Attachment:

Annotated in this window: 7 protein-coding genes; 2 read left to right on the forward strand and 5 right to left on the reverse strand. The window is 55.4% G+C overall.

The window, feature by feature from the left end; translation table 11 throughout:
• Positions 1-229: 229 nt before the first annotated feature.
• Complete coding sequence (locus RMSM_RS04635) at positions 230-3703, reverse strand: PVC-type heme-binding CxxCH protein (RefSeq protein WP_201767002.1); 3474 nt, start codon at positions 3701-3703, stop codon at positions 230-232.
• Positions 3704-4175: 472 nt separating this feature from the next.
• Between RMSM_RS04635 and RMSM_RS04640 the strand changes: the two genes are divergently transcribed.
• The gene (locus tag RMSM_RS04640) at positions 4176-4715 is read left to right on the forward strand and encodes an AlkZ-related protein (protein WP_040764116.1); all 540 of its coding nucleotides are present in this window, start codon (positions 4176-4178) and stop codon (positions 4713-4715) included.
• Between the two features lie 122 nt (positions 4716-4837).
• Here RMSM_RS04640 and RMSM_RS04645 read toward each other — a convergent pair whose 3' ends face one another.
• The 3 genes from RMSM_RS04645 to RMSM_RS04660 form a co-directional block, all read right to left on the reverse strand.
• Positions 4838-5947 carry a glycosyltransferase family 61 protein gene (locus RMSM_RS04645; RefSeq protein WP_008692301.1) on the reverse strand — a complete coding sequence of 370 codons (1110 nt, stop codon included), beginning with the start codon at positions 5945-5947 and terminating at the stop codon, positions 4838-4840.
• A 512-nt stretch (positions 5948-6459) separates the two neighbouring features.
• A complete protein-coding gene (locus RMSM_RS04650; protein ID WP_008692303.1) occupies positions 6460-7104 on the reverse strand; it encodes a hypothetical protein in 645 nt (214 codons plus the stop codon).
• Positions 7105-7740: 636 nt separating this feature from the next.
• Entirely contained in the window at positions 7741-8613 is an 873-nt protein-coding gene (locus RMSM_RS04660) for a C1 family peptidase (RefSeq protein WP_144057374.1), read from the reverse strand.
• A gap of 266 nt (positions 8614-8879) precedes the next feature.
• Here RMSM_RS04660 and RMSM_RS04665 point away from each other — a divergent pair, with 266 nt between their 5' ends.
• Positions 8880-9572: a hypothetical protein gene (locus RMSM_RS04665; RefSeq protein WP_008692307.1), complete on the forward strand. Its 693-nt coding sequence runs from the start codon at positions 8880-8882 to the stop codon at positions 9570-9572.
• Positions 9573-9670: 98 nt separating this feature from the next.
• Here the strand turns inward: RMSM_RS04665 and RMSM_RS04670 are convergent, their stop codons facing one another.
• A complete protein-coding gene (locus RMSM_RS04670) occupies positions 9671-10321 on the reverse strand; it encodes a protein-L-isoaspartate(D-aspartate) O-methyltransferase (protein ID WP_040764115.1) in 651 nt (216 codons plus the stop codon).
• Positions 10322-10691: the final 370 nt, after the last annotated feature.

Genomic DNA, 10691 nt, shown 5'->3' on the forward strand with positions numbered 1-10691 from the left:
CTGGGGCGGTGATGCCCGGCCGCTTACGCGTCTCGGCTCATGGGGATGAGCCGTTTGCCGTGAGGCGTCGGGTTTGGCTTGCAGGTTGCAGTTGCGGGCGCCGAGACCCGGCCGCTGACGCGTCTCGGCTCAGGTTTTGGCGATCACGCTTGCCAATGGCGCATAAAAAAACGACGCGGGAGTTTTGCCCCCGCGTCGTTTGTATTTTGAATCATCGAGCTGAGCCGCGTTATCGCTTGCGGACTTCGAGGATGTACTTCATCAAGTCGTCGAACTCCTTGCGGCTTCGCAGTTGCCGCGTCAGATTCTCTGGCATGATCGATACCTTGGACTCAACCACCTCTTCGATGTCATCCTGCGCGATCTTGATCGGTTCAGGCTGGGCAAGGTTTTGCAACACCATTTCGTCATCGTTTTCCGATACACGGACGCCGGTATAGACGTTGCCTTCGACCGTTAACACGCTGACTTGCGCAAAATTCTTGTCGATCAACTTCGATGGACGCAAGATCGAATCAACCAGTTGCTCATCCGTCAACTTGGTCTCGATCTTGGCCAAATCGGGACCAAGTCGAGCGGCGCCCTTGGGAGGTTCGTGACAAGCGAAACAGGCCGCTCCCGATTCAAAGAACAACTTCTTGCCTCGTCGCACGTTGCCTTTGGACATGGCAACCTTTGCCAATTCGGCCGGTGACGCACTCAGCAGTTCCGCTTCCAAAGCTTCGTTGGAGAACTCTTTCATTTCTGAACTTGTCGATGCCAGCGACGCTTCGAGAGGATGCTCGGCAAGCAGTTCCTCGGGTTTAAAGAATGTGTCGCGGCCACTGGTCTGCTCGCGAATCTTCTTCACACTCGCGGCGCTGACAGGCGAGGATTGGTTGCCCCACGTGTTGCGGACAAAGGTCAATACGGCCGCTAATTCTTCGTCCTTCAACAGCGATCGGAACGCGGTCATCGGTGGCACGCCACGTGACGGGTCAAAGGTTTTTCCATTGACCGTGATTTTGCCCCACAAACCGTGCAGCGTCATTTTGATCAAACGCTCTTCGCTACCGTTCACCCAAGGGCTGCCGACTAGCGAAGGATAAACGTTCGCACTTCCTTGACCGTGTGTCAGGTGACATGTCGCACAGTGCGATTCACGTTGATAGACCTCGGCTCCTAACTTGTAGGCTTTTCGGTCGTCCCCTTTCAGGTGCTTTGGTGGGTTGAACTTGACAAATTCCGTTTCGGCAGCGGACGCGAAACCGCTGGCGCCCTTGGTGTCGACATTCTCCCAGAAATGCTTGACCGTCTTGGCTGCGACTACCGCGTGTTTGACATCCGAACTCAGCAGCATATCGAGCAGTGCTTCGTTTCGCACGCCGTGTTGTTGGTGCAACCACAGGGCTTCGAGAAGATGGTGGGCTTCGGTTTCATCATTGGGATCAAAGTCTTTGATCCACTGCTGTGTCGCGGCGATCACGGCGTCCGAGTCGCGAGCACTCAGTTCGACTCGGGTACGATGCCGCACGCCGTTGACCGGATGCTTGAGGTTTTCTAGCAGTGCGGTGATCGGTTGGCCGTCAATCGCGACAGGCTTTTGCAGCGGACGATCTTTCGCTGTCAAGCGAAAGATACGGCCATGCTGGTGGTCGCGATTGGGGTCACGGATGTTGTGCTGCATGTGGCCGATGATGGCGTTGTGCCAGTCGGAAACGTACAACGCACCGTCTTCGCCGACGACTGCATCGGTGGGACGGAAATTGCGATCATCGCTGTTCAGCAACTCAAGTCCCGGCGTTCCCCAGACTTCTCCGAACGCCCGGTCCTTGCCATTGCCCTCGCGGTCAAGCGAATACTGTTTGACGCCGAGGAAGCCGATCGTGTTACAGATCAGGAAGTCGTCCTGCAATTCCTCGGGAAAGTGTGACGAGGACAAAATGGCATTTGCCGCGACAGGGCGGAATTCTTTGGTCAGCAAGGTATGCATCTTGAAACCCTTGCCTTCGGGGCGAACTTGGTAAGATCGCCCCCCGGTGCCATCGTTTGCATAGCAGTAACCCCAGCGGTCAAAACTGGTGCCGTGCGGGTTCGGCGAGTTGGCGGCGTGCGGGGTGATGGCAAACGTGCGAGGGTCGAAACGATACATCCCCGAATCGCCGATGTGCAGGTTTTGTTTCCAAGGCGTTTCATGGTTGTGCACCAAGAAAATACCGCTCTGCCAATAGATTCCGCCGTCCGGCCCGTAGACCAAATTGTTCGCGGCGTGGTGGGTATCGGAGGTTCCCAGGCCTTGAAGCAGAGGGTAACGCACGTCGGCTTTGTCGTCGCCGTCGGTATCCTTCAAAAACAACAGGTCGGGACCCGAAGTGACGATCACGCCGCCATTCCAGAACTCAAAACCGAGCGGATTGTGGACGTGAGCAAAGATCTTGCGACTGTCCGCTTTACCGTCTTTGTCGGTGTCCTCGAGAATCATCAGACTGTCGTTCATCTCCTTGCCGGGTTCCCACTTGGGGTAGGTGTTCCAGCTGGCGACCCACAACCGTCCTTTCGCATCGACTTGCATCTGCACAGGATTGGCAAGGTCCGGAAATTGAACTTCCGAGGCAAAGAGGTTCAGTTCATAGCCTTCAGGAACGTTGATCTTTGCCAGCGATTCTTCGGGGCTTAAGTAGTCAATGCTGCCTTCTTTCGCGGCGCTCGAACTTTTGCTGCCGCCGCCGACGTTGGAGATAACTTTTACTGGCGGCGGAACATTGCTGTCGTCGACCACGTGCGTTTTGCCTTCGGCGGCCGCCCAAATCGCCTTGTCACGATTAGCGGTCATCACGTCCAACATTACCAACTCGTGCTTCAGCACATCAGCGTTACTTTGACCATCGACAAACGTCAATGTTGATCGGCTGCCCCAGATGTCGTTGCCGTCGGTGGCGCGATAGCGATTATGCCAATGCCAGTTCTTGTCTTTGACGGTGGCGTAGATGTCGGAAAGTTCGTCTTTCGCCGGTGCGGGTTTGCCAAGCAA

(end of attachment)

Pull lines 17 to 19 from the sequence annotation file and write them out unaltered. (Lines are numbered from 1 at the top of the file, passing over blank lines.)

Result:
• Here RMSM_RS04660 and RMSM_RS04665 point away from each other — a divergent pair, with 266 nt between their 5' ends.
• Positions 8880-9572: a hypothetical protein gene (locus RMSM_RS04665; RefSeq protein WP_008692307.1), complete on the forward strand. Its 693-nt coding sequence runs from the start codon at positions 8880-8882 to the stop codon at positions 9570-9572.
• Positions 9573-9670: 98 nt separating this feature from the next.